Saturday 17 November 2018

On Thinness

Somebody once saw one of Anita Brookner’s shopping lists. She lent a student a book; the list fell out. It was for only two items: slimming biscuits and a small pot of Marmite. Evidently, concluded the speaker, she was very keen to be very thin. She was indeed thin, though perhaps she didn’t want to be. Speaking of the other positive things that had accrued to her from her entry into the life of a writer of fiction she said she even put on a little weight. At first writing had been, as it is for Frances in Look at Me, penitential, a penance for not being lucky, but later Anita Brookner had only good things to say. Her second career, if not perhaps as involving as her first, brought its rewards, made her well.

What were slimming biscuits? Evidently some healthful preparation, now obsolete. She was, when I met her, very thin, almost brittle. As thin and as brittle – one might ask – as her fiction?

In her fiction, in 1992’s Fraud in particular, there are themes of food anxiety. Anna Durrant is very probably anorexic. Her doctor worries about her. She dreams of sweet food, a vast sugary cake that breaks apart to reveal… a wedding ring. Freud would have had a field day with that one.

A huge disgusting pudding features in the disastrous climactic scene of Look at Me. Terrible truths are revealed, and everyone is enjoined to eat – eat – eat!

At the close of A Private View, his adventure at an end, his illusions dismantled, George Bland, in the act of biting into a biscuit, doubles up with grief.

The form of Brookner’s novels – their briefness, their thinness – led to accusations of slightness. Certainly there was a lack of full engagement or commitment to the notion of creation, a suggestion that such activity – such storytelling – was somehow a little vulgar. She said once she wasn’t imaginative; she could only invent. And yet there was a hunger to write, an almost pathological desire. And yet there was also a longing to finish and have done.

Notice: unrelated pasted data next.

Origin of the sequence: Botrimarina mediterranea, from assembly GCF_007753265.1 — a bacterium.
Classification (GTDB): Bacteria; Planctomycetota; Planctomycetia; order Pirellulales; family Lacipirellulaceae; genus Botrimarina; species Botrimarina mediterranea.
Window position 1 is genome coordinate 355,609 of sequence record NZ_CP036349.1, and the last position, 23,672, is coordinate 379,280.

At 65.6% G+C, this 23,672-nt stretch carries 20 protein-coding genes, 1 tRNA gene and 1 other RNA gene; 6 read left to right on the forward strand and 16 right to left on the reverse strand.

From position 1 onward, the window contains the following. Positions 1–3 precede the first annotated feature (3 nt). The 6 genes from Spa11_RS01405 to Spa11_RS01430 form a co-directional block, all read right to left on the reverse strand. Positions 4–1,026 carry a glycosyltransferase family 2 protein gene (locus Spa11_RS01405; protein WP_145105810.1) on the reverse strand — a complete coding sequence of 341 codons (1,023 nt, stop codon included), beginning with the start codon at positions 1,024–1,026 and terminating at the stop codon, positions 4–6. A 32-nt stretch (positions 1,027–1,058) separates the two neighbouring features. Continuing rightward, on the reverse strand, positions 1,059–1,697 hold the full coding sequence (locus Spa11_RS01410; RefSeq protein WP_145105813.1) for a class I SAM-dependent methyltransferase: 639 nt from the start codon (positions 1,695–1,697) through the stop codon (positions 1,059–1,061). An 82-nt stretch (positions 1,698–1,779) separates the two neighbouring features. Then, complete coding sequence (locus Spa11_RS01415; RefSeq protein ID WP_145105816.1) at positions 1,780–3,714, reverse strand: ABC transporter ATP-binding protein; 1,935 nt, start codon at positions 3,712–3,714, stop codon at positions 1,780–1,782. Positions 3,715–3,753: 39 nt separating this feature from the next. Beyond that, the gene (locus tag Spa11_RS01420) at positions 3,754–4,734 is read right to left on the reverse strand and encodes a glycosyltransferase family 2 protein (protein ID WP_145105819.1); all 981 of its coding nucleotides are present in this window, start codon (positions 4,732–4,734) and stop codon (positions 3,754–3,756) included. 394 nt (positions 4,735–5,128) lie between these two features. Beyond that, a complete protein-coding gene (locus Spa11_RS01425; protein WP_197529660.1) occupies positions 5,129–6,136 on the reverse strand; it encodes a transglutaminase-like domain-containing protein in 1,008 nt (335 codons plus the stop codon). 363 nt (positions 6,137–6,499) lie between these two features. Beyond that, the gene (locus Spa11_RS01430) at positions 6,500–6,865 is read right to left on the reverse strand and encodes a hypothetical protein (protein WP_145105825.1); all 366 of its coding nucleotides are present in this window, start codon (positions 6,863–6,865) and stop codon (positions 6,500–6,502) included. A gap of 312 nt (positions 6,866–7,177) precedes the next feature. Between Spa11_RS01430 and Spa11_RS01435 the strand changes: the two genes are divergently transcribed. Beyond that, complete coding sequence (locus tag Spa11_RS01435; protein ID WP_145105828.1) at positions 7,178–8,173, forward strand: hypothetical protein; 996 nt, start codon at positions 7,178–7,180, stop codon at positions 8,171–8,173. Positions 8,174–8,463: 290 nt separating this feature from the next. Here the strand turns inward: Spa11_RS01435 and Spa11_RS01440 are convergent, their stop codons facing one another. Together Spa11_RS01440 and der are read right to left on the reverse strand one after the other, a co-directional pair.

1. The slimming biscuits I remember were called Limmits (I think) - they were quite expensive and I never actually bought any, but on the wrapper they looked like the kind of wafer biscuits that were then popular, with a sort of paste filling. I imagine that they were extremely small and made with some kind of sugar substitute. There was a whole range of such products around in the 1970s - slimming chocolate, slimming soup, and that awful bread for which the advert had a woman in a hot air balloon with the soundtrack ‘She flies like a bird in the sky’ ie because the bread (?Nimble) was so light. Marmite, of course, has virtually no calories. It does sound to me as though Brookner was at least a little bit anorexic.

  2. I think you may be right. The scenes in Fraud with the doctor have the air of authenticity. (I'm guessing she was a regular at the doctor's. On the one occasion I met her she had just come from there.) Thanks for the detail on the biscuits - an interesting piece of Brookneriana.


Questions and comments are always welcome. (Please note: there will be a short delay before publication, as comments are moderated.)